The U.S. Department of Education (ED) on June 6 said it would investigate allegations of sexual discrimination in the high school vocational and technology-education programs of 12 states. The statement came immediately after a nationwide report found female students often are discouraged from pursuing higher-paying technology careers.

The report, “Title IX and Equal Opportunity in Vocational and Technical Education: A Promise Still Owed to the Nation’s Young Women,” written by the National Women’s Law Center (NWLC), states that female students have fewer chances than their male counterparts to participate in “high-technology” programs, such as Cisco Networking Academies.

In light of the 30th anniversary of Title IX—the legislation that prohibits sexual discrimination in all aspects of federally funded education—NWLC has asked ED’s Office for Civil Rights to investigate these and other charges of sexual discrimination in each state where the department has a regional office: Arizona, California, Florida, Illinois, Maryland, Massachusetts, Michigan, Mississippi, Missouri, New Jersey, North Carolina, and Washington.

“High school vocational and technical education programs can provide a path to economic independence for many young women and girls. Thirty years after Title IX, it is unconscionable that their dreams and futures are still being shortchanged,” said Marcia Greenberger, NWLC co-president, in a statement.

According to the report, 13 of the 18 career and technical education schools in New York City are segregated by sex. “The schools that are 70 percent or more male offer, on average, 3.89 advanced placement (AP) courses per school, while the vocational schools that are 70 percent or more female average only 1.75 courses per school,” the report said.

Further, of the city’s four predominantly female vocational schools, not one offers any AP classes in computer science, calculus, statistics, biology, chemistry, or physics. These types of programs operate in at least two of the predominantly male vocational schools, the report said.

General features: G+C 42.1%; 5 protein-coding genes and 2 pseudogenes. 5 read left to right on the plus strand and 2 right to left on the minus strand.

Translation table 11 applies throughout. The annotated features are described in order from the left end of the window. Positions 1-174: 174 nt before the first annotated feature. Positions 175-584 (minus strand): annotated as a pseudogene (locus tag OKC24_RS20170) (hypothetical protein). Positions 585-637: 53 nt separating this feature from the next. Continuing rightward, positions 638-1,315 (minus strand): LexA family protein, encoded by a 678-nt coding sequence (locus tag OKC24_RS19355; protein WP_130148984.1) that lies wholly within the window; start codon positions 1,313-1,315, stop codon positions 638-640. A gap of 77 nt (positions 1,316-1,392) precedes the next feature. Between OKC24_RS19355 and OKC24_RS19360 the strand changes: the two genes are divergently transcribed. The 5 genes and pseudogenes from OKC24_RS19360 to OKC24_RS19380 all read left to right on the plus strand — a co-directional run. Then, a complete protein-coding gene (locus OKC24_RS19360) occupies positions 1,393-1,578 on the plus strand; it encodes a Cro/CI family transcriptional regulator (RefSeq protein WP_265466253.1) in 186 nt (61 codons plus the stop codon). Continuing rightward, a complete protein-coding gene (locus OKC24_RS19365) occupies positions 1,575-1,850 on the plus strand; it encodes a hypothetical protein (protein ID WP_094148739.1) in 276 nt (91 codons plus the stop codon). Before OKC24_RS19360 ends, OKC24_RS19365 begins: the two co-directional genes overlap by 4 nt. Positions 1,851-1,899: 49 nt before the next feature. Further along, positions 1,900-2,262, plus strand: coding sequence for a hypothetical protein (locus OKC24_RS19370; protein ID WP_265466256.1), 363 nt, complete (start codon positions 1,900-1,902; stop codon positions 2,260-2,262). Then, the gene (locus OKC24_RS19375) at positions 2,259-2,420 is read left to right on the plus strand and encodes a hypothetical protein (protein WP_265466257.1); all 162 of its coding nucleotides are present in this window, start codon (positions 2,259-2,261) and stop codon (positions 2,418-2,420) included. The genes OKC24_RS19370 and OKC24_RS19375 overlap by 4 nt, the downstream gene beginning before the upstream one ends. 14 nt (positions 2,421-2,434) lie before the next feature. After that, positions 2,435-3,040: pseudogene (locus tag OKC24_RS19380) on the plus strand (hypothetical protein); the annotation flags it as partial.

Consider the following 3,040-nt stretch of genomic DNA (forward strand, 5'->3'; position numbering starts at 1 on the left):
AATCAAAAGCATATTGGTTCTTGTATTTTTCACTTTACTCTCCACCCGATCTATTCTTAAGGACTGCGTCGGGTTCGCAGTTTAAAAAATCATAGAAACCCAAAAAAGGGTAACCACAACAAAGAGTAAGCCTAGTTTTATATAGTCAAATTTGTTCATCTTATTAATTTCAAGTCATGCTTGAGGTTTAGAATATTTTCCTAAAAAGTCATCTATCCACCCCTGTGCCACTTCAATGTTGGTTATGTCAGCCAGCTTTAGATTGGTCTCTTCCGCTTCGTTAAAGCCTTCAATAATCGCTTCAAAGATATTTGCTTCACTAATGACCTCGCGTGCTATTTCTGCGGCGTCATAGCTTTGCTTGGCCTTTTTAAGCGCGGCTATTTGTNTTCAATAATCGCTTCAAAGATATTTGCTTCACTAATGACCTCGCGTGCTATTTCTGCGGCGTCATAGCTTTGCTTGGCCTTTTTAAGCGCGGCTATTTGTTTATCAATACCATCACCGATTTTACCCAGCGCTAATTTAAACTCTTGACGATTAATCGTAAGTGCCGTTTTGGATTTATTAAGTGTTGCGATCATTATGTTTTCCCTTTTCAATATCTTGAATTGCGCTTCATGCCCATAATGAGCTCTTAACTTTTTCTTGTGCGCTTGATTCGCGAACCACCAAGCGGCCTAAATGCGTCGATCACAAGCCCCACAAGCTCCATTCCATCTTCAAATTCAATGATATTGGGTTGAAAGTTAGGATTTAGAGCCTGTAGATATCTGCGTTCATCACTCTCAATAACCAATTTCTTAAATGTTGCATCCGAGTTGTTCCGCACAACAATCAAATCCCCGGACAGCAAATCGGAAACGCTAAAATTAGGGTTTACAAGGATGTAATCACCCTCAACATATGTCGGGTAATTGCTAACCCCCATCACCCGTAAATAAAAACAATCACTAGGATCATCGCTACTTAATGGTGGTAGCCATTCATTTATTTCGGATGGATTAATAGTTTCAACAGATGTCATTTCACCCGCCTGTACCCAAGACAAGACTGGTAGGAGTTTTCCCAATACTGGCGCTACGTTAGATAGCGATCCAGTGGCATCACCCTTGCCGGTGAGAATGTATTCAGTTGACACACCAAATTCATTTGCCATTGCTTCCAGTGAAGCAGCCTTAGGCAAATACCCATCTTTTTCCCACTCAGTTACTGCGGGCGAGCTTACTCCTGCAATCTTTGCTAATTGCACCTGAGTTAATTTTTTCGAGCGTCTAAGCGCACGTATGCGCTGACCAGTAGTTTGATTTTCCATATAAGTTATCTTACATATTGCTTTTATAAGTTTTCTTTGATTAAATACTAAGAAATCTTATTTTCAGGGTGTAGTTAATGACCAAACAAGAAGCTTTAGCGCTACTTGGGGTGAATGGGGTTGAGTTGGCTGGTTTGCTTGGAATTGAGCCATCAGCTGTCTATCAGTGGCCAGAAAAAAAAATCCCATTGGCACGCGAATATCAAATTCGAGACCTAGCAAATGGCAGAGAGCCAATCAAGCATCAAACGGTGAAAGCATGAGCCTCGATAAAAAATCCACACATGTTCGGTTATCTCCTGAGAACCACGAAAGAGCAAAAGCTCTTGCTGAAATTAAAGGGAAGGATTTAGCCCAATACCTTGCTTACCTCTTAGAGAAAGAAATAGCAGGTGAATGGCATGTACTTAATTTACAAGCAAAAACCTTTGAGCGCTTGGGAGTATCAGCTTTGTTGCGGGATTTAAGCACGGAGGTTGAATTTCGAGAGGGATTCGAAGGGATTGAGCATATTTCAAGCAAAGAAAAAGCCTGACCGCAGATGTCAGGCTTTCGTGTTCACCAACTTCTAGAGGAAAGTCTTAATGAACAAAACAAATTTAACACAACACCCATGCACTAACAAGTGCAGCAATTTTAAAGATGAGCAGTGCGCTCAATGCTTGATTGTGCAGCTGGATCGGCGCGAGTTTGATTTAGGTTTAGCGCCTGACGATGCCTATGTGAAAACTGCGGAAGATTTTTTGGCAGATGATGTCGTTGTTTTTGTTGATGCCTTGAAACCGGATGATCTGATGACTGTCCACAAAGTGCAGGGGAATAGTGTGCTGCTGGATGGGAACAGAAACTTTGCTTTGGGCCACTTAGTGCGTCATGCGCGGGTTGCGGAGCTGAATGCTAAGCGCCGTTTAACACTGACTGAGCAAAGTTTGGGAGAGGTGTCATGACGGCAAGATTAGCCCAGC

Five New York City vocational high schools have adopted Cisco Networking Academies. The corporate-sponsored programs are designed to lead to industry certification in computer networking. Of the five schools that participate in the program, according to the report, three are more than 70 percent male and all of them are more than 55 percent male.

Chris Peacock, a spokesman for Cisco Systems Inc., said he was unfamiliar with the study but that the company does not intentionally favor one sex over the other.

“We offer a number of programs encouraging women to enter into the [information technology] job market,” he said.

According to NWLC, however, high-tech education has been and continues to be predominantly a young man’s game.

“The whole technology world has been traditionally dominated by men and [by] stereotypes discouraging women from pursuing these types of careers,” said NWLC spokeswoman Emily Goldberg.

The study said the inequalities it reported about New York City are not unlike those found in a number of states across the nation. Adding importance to these findings is evidence that future earning potential is directly correlated to the amount of high-tech, science, and computer training students receive in vocational programs.

“This sex segregation in the nation’s vocational classrooms—and the relegation of girls to traditionally female programs—has deep impact on the earning power and job prospects of the young women who graduate from the these programs,” the study reported.

Students who take part in Cisco’s program, for example, have the potential to earn from $42,000 to more than $100,000 a year, the report found. Compare this to a median salary of $8.49 an hour for the average cosmetologist, the report said.

The report also alleges instances of discriminatory guidance counseling and sex-based favoritism in the classroom.

Related links:
U.S. Department of Education
http://www.ed.gov

National Women’s Law Center
http://www.nwlc.org

New York City Board of Education
http://www.nycenet.edu